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Dysregulation of Complement System and CD4+T Cell Activation Pathways Implicated in Allergic Response
University of London Imperial Coll Science Technology and Med, England .
Linköping University, Department of Clinical and Experimental Medicine, Division of Clinical Sciences. Linköping University, Faculty of Health Sciences.
University of London Imperial Coll Science Technology and Med, England .
Linköping University, Department of Clinical and Experimental Medicine, Division of Clinical Sciences. Linköping University, Faculty of Health Sciences.
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2013 (English)In: PLoS ONE, ISSN 1932-6203, E-ISSN 1932-6203, Vol. 8, no 10Article in journal (Refereed) Published
Abstract [en]

Allergy is a complex disease that is likely to involve dysregulated CD4+ T cell activation. Here we propose a novel methodology to gain insight into how coordinated behaviour emerges between disease-dysregulated pathways in response to pathophysiological stimuli. Using peripheral blood mononuclear cells of allergic rhinitis patients and controls cultured with and without pollen allergens, we integrate CD4+ T cell gene expression from microarray data and genetic markers of allergic sensitisation from GWAS data at the pathway level using enrichment analysis; implicating the complement system in both cellular and systemic response to pollen allergens. We delineate a novel disease network linking T cell activation to the complement system that is significantly enriched for genes exhibiting correlated gene expression and protein-protein interactions, suggesting a tight biological coordination that is dysregulated in the disease state in response to pollen allergen but not to diluent. This novel disease network has high predictive power for the gene and protein expression of the Th2 cytokine profile (IL-4, IL-5, IL-10, IL-13) and of the Th2 master regulator (GATA3), suggesting its involvement in the early stages of CD4+ T cell differentiation. Dissection of the complement system gene expression identifies 7 genes specifically associated with atopic response to pollen, including C1QR1, CFD, CFP, ITGB2, ITGAX and confirms the role of C3AR1 and C5AR1. Two of these genes (ITGB2 and C3AR1) are also implicated in the network linking complement system to T cell activation, which comprises 6 differentially expressed genes. C3AR1 is also significantly associated with allergic sensitisation in GWAS data.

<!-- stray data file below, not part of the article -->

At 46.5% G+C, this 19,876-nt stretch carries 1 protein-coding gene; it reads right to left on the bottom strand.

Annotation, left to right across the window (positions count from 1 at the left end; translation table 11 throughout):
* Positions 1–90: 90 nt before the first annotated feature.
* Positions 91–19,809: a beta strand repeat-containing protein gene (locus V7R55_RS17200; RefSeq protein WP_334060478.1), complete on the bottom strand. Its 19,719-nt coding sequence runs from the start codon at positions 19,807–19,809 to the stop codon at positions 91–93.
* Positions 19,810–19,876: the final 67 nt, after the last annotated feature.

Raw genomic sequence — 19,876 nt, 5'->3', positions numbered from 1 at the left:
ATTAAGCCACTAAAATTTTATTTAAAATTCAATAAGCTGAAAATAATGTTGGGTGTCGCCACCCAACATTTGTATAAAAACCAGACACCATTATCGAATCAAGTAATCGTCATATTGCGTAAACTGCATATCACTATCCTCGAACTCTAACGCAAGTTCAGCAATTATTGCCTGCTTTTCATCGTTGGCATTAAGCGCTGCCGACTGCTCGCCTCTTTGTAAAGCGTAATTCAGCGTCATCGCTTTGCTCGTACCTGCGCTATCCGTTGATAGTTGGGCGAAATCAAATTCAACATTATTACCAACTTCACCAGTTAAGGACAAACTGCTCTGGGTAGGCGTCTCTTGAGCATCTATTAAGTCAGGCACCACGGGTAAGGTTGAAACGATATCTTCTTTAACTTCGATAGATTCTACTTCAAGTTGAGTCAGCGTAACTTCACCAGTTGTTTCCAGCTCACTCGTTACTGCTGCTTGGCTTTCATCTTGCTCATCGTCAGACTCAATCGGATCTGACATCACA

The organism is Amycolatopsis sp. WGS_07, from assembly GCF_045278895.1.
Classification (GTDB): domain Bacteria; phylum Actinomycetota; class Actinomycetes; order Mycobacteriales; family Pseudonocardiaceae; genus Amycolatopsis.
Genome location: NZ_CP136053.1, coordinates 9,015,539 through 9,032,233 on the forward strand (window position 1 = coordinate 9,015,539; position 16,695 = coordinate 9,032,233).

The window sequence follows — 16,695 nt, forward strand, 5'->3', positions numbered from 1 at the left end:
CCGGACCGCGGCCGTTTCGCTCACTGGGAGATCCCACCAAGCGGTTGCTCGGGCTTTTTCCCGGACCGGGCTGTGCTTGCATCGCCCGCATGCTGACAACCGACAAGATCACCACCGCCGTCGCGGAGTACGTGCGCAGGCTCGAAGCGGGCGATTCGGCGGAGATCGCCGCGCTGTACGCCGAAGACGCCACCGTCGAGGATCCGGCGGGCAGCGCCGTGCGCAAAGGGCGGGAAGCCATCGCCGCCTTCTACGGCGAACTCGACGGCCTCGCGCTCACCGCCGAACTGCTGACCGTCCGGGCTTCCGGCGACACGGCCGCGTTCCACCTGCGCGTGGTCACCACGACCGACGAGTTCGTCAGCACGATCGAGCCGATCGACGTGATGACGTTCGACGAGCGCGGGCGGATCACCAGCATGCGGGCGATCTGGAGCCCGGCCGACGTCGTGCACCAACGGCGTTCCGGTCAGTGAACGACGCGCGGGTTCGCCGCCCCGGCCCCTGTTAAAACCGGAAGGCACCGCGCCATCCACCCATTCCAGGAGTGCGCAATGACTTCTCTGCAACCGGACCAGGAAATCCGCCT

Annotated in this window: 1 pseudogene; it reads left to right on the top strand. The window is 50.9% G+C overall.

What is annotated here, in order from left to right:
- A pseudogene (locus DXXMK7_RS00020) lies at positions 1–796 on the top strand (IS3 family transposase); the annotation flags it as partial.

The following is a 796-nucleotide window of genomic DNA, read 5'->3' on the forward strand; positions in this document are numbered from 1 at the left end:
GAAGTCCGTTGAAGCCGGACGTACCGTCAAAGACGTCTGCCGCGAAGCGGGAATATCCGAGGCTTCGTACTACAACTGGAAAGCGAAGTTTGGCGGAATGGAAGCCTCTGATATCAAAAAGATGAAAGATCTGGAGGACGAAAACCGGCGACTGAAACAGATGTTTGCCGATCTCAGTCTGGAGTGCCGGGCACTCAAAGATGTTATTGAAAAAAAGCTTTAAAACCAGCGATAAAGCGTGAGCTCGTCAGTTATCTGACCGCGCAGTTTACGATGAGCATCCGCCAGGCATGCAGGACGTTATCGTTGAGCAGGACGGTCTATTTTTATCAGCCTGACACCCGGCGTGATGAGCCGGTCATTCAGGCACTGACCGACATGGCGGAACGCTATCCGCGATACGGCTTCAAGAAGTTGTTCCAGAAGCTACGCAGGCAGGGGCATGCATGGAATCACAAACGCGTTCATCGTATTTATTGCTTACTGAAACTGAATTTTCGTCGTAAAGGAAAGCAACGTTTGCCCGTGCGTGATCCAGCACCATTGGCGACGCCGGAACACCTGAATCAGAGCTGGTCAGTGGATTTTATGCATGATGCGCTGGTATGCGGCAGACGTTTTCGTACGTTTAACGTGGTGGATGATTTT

Place, publisher, year, edition, pages
Public Library of Science , 2013. Vol. 8, no 10
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Medical and Health Sciences
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URN: urn:nbn:se:liu:diva-100479DOI: 10.1371/journal.pone.0074821ISI: 000325552200004OAI: oai:DiVA.org:liu-100479DiVA: diva2:662974
Note

Funding Agencies|European Commission|223367|Academy of Finland (Centre of Excellence in Complex Disease Genetics and SALVE)|1047811203151292691114194139900/24300796|University Hospital Oulu||Biocenter||University of Oulu|75617|NHLBI through STAMPEED program|5R01HL087679-021RL1MH083268-01|NIH/NIMH|5R01MH63706:02|ENGAGE project|HEALTH-F4-2007-201413|Medical Research Council, UK (PrevMetSyn/SALVE)||Academy of Finland||Biocentrum Helsinki||

Available from: 2013-11-08 Created: 2013-11-08 Last updated: 2017-12-06

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Bruhn, SörenWang, HuiBenson, Mikael

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